Growing up in Southern California as the son of an aerospace worker, Ricardo Mendoza never had to live the life of a migrant laborer.
But he had a document framed on the wall at home that connected him to that part of the world.
That was a letter from Cesar Chavez to Mendoza's grandfather, who served with the Mexican Consul and worked with the legendary activist to address human rights issues.
"I did not have the opportunity to meet him," Mendoza said. "I think the letter is dated 1964 or '5, and I was just a kid."
Across the continent, in New York, another future artist, Josh Sarantitis, found himself inspired as a child when he read Chavez's biography. Years later, he provided artwork for campaigns by the United Farm Workers, the group Chavez co-founded — although, like Mendoza, he never met the leader in person.
Two artists, two backgrounds, two coasts of the continental United States. But through their shared passion for honoring some of the country's hardest-working and least-rewarded people, Mendoza and Sarantitis will come together this year to build a new installation at the OC Fair & Event Center.
The project, "Table of Dignity," is set to be worked on during this summer's OC Fair and completed in time for the Centennial Farm's 25th anniversary in October. Over the coming months, Mendoza and Sarantitis will put together a display by the Millennium Barn containing a sculptural table surrounded by raked sand, a timber bench around the perimeter and entry portals made of rammed earth — a technique for building walls made of raw materials.
For that last part, the artists will get a bit of help from the community — Mendoza and Sarantitis plan to hold workshops to teach participants how to make rammed earth. And the communal aspect of the display won't end there, since the creators plan to embed containers of living crops in the walls and possibly use the produce for special meals.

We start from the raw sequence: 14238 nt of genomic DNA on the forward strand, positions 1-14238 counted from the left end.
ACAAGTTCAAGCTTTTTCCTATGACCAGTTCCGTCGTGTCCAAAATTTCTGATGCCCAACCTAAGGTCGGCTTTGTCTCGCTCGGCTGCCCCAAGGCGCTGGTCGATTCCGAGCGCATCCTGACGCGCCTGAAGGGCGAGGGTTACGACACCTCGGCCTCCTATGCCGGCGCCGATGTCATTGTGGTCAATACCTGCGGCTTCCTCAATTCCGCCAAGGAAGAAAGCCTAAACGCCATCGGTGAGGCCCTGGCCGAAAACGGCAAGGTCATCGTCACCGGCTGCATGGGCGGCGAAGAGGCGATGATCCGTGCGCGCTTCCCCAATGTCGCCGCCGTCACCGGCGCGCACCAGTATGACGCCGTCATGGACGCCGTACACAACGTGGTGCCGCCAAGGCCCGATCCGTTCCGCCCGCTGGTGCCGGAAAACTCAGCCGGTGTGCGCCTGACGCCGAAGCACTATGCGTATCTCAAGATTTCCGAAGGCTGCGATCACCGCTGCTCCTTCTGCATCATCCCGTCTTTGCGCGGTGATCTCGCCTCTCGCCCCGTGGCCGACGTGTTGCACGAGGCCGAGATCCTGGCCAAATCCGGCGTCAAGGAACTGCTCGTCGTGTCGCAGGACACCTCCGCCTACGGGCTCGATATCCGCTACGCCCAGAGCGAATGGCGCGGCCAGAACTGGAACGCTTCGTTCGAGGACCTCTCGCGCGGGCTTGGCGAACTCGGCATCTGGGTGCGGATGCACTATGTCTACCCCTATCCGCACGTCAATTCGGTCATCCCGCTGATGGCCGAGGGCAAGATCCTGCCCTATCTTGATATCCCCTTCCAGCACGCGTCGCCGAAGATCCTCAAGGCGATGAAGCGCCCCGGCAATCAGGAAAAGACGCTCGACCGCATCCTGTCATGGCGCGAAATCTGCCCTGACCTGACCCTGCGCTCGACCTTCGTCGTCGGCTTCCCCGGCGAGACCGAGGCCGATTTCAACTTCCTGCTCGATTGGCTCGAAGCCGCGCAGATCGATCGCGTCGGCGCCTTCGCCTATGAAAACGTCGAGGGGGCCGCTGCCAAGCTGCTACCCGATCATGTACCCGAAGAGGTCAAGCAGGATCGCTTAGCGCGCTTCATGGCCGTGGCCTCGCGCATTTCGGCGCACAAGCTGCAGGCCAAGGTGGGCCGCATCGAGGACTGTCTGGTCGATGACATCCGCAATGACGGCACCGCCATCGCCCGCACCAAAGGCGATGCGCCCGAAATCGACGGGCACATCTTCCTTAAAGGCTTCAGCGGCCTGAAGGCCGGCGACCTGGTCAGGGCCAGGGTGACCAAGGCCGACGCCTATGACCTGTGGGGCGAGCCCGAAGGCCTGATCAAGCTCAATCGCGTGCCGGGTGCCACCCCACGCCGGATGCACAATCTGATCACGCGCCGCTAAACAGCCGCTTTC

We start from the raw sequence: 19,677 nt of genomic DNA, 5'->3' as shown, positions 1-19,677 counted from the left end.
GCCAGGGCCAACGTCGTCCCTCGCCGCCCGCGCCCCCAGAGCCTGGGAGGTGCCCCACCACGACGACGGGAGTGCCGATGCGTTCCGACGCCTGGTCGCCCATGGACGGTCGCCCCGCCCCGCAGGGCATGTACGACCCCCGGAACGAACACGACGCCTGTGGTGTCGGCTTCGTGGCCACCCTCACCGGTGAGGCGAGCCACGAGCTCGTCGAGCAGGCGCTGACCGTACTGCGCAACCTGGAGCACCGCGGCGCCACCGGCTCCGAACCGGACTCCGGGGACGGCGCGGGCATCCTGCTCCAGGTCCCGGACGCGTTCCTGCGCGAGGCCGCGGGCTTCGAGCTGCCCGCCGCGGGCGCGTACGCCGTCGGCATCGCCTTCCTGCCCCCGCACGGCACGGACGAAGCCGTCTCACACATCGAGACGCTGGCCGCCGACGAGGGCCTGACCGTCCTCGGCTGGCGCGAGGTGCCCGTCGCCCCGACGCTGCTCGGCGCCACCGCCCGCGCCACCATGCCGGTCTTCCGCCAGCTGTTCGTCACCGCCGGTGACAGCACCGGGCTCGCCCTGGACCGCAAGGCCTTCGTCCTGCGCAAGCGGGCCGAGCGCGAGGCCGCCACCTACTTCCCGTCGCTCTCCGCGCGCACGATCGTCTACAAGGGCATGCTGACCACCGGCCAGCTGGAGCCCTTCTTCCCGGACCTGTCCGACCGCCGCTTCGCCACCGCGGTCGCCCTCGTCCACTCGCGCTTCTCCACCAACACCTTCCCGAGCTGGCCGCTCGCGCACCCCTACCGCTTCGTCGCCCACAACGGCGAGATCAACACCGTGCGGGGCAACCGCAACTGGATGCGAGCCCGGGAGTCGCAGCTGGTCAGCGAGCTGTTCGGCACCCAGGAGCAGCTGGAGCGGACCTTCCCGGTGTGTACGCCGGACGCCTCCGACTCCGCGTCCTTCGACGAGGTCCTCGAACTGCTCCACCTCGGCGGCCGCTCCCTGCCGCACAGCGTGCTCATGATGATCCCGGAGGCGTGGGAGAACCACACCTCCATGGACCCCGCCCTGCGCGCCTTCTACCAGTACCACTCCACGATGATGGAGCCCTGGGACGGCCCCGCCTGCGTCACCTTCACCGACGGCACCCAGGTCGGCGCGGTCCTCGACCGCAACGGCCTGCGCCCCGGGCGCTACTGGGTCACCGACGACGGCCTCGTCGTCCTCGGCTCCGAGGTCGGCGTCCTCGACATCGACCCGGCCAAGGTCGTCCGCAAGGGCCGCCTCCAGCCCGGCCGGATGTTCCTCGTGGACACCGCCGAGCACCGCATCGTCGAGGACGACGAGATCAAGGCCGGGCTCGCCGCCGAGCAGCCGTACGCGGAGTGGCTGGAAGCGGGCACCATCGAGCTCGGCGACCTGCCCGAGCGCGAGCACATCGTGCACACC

Will "Table of Dignity" inspire visitors to ponder the lives of those who stock their local supermarket? Maybe, but Sarantitis suspects that the interpretations won't end there.
"I think that any really good, well-designed piece of artwork allows the viewer to bring their own personal history to the piece and then create their own experience from it," the Brooklyn resident said. "We're basically designing sort of a framework for people to experience it in different ways. So somebody who might be connected directly to the farm worker movement might have a much different experience than someone who's just studying about farm workers or has never met a farm worker or doesn't know where their vegetables come from."
Last year, the OC Fair & Event Center's Board of Directors approved plans for an agricultural workers memorial. In collaboration with the nonprofit Arts Orange County, the center offered a commission for an artist or team and chose Mendoza and Sarantitis out of 49 applicants.
Michele Richards, the fair's chief business development officer, called the memorial a natural extension of the fairgrounds.
"If you look at the mission of the OC Fair & Event Center, it is to focus on a celebration of our heritage and agriculture," she said. "And so, when you look at the many, many workers who helped build Orange County and its agricultural roots, the board wanted to provide a permanent public art structure that would honor those workers, many of whom faced great challenges in their work."
It won't be the two artists' first collaboration in Southern California. In 2004, the duo worked on "El Deseo de Progresar/The Will to Progress," a ceramic mosaic at the MTA Blue Line Firestone Station in Los Angeles. Mendoza has also contributed murals in Long Beach, Echo Park and elsewhere, as well as the field office of future Los Angeles Mayor Eric Garcetti.
In planning the fairgrounds installation, the artist sought materials that would mirror the subject matter of migrant labor — not only the living crops, but also the rammed earth, which is created by mixing soil with cement and sand and packing it tightly.
"We wanted to honor raw materials, honor the authenticity of materials," Mendoza said. "The rammed earth came about as a notion of the fact that, again, you're talking about honoring workers who labor with their hands in the earth — with the earth, with the soil."